Like Norton, ZoneAlarm has a network and program firewall. However, ZoneAlarm has an added OS firewall, providing even greater protection at the operating system level. Score one for ZoneAlarm. Both provide full stealthing of ports. Both provide an option to block all traffic. ZoneAlarm provides a nice big red button for one-click blocking. Norton's "Block Traffic" feature requires you to perform several clicks and type an administrator password to confirm. Apparently they're taking lessons from Microsoft's UAC above, and this is bad. When you have an intrusion in either direction, you need to be able to kill all traffic quickly and easily, so ZoneAlarm easily wins this round for ease of use. Naturally, with Wi-Fi laptops, another easy way is to just turn off your Wi-Fi card, as many new laptops provide a handy off switch. Also, both suites provided anti-spyware, anti-phishing, rootkit, and wireless network protection, so those were a draw.
However, it's extremely critical to note that the ZoneAlarm Internet Security Suite for Vista is missing important features compared to their XP program. ZoneAlarm's Vista version lacks spy site blocking and blocking of confidential data. ZoneAlarm also lacks parental control, IM (instant messaging) protection, and ad blocking. ZoneAlarm's customer service explained that they were not included due to the fact that Vista and IE7 already include many of these features. While plausible, it did not excuse the most glaring omission of all: There was no adequate e-mail security. The Vista version of ZoneAlarm Internet Security Suite could not scan or repair e-mail attachments, quarantine them, or block infected outgoing messages. This was the tipping point for me.
As spam and e-mail attachments continue to be critical security threats, I opted for the excellent e-mail antivirus protection Norton provided. While the Norton Internet Security suites from 2005 and 2006 received a lot of negative feedback for being bloated and slow in scanning, the new NIS 2007 suite has been mostly recoded from the ground up. Increased scanning speed performance and reduced CPU usage were two of their main goals, and it shows. The installation went flawlessly, as did the initial scans and live updates. As for configuration, it was mostly automatic. By default, Norton Antivirus ignores all low-risk items, not something I like to see in a security program. It can be changed to prompt the user for those items, which I heartily recommend.
As further justification, I recently perused a copy of Windows Vista Magazine while killing time in an airport. They reviewed something like the top 7-8 Internet security suites including Norton, ZoneAlarm, and McAfee. They also concluded that Norton Internet Security 2007 was the top pick. While no suite is perfect, I've always liked the die-hard protection that Norton provides with virtually no false positives, easy updating of both programs and virus definitions alike, and that it just plain works. On the downside, if you should encounter a problem, Norton's customer service and support isn't what it used to be, and they tend to force you to buy new versions instead of solving problems with their installed user base. Something to consider if you aren't a power user.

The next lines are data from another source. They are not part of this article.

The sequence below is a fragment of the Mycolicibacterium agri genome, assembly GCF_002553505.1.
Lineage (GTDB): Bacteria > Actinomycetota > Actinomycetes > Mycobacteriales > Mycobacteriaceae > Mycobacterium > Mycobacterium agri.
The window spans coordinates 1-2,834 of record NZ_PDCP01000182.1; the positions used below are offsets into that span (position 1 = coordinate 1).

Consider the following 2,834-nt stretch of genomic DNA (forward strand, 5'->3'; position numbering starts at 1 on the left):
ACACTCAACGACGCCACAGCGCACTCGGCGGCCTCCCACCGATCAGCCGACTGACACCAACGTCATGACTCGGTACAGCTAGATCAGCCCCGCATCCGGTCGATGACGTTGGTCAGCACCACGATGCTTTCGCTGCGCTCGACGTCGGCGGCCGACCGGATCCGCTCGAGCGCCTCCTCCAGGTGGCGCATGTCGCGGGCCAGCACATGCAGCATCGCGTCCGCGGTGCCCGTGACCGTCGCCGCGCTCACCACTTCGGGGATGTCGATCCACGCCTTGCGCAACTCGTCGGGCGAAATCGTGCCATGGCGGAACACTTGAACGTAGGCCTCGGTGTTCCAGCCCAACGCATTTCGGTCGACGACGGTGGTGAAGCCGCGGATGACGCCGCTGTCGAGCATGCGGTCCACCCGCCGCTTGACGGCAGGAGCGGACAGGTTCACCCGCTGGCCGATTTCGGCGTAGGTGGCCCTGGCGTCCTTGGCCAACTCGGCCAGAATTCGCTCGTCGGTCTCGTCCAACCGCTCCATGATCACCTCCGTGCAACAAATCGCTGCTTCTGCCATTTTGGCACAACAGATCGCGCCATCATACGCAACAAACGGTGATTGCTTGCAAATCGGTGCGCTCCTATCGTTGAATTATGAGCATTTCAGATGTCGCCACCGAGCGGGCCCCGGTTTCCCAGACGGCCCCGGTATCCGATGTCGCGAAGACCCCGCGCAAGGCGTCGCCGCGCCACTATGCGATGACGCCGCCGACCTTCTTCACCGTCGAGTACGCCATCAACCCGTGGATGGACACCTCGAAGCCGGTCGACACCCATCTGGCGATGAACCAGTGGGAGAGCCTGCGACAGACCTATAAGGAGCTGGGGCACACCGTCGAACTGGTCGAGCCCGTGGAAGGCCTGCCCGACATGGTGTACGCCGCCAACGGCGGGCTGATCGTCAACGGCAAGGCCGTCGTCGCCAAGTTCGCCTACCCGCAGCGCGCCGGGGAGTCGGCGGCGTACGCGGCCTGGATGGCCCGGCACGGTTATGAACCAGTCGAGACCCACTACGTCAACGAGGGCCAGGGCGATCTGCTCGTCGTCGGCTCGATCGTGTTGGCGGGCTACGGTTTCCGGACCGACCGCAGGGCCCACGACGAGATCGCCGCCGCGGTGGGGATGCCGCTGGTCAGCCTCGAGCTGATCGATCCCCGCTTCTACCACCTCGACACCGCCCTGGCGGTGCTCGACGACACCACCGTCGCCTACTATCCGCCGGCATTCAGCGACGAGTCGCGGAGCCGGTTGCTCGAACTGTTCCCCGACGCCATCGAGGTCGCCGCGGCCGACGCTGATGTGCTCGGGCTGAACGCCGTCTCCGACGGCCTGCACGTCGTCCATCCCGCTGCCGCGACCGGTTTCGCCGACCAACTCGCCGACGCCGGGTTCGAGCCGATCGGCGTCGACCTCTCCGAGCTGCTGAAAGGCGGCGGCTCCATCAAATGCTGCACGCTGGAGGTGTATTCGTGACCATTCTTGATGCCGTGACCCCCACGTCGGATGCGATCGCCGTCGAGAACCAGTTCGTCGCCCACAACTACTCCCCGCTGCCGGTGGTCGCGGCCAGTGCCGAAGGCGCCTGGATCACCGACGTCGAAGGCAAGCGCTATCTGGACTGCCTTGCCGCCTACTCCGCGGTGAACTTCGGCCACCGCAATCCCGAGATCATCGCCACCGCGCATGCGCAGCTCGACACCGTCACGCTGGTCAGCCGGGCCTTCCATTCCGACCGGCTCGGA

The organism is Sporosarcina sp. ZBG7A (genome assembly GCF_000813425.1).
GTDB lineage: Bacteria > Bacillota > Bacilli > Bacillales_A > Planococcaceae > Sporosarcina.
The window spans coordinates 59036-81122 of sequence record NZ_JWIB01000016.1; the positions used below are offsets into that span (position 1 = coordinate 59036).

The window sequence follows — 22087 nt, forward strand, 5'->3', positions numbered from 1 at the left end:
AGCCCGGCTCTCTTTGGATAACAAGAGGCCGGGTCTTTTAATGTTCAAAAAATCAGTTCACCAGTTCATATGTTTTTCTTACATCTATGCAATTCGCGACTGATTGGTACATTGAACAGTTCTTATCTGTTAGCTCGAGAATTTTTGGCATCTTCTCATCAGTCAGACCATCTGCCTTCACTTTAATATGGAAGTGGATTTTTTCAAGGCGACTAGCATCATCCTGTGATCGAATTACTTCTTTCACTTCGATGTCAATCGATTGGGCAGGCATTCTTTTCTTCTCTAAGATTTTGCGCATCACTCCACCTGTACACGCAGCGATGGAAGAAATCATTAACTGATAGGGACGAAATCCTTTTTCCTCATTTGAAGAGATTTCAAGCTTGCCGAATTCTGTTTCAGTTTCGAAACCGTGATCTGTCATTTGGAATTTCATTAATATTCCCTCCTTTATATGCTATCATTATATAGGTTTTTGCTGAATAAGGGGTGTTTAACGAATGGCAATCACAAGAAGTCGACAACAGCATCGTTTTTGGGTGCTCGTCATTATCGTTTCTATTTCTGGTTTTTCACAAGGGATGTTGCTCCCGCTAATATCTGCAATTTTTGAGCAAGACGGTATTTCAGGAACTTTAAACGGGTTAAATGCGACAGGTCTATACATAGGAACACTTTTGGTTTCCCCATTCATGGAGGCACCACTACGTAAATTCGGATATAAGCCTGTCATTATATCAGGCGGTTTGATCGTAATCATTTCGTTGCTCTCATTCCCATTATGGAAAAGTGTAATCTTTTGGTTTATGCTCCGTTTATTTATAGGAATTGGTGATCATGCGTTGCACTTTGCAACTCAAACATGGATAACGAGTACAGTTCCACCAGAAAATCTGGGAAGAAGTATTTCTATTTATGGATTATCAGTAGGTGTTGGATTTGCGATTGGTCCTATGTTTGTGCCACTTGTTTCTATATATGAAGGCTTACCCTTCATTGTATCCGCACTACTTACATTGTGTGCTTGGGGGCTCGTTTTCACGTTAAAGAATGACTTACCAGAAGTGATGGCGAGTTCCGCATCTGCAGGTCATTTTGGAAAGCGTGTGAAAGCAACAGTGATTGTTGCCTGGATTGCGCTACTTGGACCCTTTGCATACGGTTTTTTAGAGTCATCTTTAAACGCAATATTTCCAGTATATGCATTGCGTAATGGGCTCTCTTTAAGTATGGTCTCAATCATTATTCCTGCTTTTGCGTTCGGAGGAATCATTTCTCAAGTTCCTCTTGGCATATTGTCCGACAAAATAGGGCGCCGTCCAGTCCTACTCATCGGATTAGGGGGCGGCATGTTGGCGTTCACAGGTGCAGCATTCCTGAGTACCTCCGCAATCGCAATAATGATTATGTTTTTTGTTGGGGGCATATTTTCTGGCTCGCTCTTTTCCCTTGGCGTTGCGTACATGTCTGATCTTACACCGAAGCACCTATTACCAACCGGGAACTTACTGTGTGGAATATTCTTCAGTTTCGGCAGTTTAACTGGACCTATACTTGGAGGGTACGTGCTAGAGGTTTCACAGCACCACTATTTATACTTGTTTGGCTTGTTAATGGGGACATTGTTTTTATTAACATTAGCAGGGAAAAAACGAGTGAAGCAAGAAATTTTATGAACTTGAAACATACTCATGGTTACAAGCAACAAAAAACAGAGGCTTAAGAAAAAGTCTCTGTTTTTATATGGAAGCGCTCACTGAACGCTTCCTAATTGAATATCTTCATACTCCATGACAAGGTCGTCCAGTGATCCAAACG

FYI, Symantec has also just released Norton 360, an even more comprehensive suite that provides backup and performance tuning features in addition to the security features. While it sounds nice, all these additional features just seemed reminiscent of Norton SystemWorks -- a fairly bloated, invasive, and problematic suite for many users, and one which I strongly recommended against to friends and colleagues. Frankly, I just needed the Norton Internet Security suite features, and didn't want to overload my new Vista system with potential bloatware. Norton 360 may indeed prove to be a valuable package, but I emphasize the word, "prove", before recommending it.
BitLocker hard drive encryption sounds promising. As faster dual- and quad-core processors and faster hybrid hard drives (those with added flash memory) hit the market, we may indeed see a mobile data security solution with reduced performance lag. For once, I'd love to read this headline: "Laptop with Critical Data Stolen -- Encryption Saved Company, Customers, and Employees From Yet Another Identity Theft and Data Privacy Fiasco." However, I have to wonder why Microsoft omitted BitLocker from other Vista versions that will obviously be installed on business and personal laptops? It just seems to lessen their stance on security by making it subordinate to profitability.
Overall, I like the attention on added security. I think that over time, with additional service packs and updates, Vista will surpass XP's popularity -- particularly as newer and faster hardware will put its performance on par with XP.